Detecting MacBinary format

Classic Mac OS (the main Macintosh operating system from 1984-2001) had an interesting way of storing files. Each file potentially consists of two separate byte streams, known as the data fork and resource fork. Additionally, some important information was stored in the file's directory entry, using features of the Mac's native MFS and HFS filesystems. … Continue reading Detecting MacBinary format

Examining the SHA-1 collision files

SHA-1 is a cryptographic hash function. You give it a computer file, and it produces a 160-bit hash that is completely determined by the input file, but not in any obvious way. In early 2017, a group of researchers, using advanced mathematics and 6500 CPU-years of computer searching, found the first ever SHA-1 collision: two … Continue reading Examining the SHA-1 collision files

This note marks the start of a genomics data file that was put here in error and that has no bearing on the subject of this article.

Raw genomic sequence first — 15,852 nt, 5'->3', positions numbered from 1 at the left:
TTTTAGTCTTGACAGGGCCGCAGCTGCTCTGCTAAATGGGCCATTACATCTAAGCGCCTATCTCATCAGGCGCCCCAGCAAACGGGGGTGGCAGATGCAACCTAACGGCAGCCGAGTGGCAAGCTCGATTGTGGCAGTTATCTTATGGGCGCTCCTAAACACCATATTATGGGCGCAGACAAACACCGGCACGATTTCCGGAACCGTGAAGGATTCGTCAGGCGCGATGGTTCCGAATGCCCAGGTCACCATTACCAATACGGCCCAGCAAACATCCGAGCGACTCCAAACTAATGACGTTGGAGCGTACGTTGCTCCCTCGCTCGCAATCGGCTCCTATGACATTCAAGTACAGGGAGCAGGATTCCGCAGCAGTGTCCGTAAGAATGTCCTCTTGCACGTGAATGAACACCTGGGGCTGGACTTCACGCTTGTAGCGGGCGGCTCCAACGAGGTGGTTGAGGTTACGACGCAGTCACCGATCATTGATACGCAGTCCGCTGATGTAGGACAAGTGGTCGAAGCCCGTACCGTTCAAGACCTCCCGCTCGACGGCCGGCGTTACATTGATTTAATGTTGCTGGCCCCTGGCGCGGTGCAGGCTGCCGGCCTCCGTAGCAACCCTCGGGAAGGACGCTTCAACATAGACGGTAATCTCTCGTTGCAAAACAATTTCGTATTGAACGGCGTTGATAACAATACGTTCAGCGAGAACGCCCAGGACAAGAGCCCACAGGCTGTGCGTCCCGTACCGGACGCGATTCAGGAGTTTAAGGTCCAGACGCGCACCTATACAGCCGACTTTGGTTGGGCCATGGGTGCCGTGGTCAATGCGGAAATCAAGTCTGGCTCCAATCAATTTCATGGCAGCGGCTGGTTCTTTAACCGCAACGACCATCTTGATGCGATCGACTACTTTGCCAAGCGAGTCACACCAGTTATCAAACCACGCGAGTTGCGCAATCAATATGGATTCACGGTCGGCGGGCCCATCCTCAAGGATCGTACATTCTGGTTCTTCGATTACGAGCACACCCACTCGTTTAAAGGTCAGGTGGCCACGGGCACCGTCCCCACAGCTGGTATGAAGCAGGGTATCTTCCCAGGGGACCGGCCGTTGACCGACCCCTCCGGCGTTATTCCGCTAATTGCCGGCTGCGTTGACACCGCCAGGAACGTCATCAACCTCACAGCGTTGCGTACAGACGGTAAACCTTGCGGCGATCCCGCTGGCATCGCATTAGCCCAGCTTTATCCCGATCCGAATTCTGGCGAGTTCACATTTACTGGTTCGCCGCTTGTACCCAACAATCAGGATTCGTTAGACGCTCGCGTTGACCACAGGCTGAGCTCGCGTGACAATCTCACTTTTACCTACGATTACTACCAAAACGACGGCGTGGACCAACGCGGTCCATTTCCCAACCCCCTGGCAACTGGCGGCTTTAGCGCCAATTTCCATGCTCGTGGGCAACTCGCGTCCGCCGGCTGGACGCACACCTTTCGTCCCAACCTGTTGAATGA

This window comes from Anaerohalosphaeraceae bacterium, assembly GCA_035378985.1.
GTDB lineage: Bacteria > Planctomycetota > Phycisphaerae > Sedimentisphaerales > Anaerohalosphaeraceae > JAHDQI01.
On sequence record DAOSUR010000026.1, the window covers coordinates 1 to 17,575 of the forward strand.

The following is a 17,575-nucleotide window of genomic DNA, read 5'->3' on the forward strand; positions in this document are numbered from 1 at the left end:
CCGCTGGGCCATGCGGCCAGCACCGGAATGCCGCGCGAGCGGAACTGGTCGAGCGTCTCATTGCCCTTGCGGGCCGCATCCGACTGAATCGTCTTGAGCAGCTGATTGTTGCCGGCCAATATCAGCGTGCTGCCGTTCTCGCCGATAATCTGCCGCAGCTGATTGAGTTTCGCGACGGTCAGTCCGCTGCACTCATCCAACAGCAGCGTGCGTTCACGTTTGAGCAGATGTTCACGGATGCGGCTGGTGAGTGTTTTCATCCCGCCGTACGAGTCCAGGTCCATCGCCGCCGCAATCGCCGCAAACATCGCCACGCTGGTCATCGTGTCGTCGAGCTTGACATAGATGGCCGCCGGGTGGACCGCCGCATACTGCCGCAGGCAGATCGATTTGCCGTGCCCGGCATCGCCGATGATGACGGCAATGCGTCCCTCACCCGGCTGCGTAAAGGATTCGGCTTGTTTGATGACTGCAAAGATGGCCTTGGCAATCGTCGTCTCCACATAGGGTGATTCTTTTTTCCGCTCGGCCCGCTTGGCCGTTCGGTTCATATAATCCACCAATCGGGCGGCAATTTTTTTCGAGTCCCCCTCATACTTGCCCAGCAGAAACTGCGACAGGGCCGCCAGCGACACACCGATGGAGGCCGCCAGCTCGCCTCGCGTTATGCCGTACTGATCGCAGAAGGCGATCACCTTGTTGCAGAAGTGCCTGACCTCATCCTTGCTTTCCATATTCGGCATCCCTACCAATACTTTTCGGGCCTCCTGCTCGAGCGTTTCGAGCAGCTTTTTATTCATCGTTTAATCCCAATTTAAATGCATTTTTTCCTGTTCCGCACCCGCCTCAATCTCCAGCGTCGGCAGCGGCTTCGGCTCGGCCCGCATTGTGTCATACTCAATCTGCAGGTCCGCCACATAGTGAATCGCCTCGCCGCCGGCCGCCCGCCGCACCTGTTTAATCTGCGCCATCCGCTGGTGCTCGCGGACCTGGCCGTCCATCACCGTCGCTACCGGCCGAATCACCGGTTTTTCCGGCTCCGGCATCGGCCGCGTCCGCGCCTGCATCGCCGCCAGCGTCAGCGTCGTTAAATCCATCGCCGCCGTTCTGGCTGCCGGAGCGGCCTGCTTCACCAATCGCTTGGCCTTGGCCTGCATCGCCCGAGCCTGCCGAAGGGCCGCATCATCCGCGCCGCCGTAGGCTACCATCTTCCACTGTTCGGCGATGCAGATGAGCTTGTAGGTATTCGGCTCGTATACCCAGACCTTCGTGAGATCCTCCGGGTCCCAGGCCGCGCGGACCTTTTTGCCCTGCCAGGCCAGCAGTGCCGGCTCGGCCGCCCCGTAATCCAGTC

About that JPEG/ZIP/Shakespeare hybrid file

The other day, a Twitter user (David Buchanan, @David3141593) posted a message that gained some attention. It has an attached JPEG file, with an image of William Shakespeare. If you save a copy of the JPEG file, and unzip it as if it were a ZIP file, it unzips into the complete works of Shakespeare. … Continue reading About that JPEG/ZIP/Shakespeare hybrid file

How is a JPEG image’s color type determined?

In order to decode and display a JPEG image, you have to know what "color type" (or "color model") it uses. There are several possibilities that your software probably ought to handle: Grayscale YCbCr (transformed from RGB) RGB YCCK (transformed from CMYK) CMYK Unfortunately, if you look at all the bits and bytes that make … Continue reading How is a JPEG image’s color type determined?